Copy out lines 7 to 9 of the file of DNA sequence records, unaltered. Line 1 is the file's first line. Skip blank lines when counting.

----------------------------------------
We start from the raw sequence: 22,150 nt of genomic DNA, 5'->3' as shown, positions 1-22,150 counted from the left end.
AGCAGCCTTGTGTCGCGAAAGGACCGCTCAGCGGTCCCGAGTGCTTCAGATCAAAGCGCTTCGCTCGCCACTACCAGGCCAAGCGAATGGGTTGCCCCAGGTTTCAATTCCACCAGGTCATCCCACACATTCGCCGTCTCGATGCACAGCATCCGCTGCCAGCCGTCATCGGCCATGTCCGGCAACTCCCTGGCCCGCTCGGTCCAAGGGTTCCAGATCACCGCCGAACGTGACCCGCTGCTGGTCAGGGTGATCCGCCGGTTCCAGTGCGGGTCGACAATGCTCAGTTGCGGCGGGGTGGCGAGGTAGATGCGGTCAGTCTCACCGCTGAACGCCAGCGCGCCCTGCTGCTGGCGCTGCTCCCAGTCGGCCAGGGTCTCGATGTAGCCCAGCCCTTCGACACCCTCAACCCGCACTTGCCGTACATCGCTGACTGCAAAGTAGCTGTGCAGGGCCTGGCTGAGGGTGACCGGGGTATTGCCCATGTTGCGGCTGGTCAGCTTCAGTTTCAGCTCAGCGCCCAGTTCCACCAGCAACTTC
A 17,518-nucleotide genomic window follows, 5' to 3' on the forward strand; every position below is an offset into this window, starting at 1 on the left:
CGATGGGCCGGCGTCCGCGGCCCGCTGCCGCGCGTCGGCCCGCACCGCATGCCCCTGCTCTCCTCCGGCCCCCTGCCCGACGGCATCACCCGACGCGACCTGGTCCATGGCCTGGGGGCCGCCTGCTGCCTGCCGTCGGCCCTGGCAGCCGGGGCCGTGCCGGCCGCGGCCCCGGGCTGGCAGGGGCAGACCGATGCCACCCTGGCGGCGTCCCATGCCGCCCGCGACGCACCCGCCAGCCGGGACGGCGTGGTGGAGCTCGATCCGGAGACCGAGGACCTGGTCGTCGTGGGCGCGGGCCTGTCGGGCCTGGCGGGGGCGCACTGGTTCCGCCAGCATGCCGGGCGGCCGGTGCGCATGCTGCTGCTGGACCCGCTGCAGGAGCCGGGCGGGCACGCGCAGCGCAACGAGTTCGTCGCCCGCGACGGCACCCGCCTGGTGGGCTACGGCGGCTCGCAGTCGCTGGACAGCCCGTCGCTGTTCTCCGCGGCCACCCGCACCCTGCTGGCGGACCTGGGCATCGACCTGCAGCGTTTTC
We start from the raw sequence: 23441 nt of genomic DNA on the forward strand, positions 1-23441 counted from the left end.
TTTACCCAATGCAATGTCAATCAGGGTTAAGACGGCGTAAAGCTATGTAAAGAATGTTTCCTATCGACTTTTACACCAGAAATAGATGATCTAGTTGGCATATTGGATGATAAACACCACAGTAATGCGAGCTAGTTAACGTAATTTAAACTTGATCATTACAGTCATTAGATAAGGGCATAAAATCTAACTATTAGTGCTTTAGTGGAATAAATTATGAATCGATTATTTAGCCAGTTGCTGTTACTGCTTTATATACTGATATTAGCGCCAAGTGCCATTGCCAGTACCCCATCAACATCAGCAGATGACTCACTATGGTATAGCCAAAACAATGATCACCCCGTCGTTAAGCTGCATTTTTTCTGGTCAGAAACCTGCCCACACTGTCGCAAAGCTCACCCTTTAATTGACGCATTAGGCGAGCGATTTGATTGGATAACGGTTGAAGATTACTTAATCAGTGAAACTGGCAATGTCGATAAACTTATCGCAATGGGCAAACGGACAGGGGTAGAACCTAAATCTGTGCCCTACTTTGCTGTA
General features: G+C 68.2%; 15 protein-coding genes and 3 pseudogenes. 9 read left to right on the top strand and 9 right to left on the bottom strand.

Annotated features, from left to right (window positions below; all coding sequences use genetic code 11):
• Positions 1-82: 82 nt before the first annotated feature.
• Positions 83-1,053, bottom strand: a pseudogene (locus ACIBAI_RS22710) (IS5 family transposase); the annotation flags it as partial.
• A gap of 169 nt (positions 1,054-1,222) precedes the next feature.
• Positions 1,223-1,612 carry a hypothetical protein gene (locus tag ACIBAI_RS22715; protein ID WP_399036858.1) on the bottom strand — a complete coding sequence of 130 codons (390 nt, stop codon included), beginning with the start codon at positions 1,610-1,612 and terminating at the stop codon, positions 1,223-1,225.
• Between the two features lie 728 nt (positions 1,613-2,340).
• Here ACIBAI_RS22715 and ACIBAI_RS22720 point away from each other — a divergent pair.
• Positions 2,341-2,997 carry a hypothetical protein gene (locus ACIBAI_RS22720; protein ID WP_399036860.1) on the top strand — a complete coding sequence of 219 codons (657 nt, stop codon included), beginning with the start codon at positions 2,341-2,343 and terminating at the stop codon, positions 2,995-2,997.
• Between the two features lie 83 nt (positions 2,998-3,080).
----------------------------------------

General features: G+C 68.2%; 15 protein-coding genes and 3 pseudogenes. 9 read left to right on the top strand and 9 right to left on the bottom strand.

Annotated features, from left to right (window positions below; all coding sequences use genetic code 11):
• Positions 1-82: 82 nt before the first annotated feature.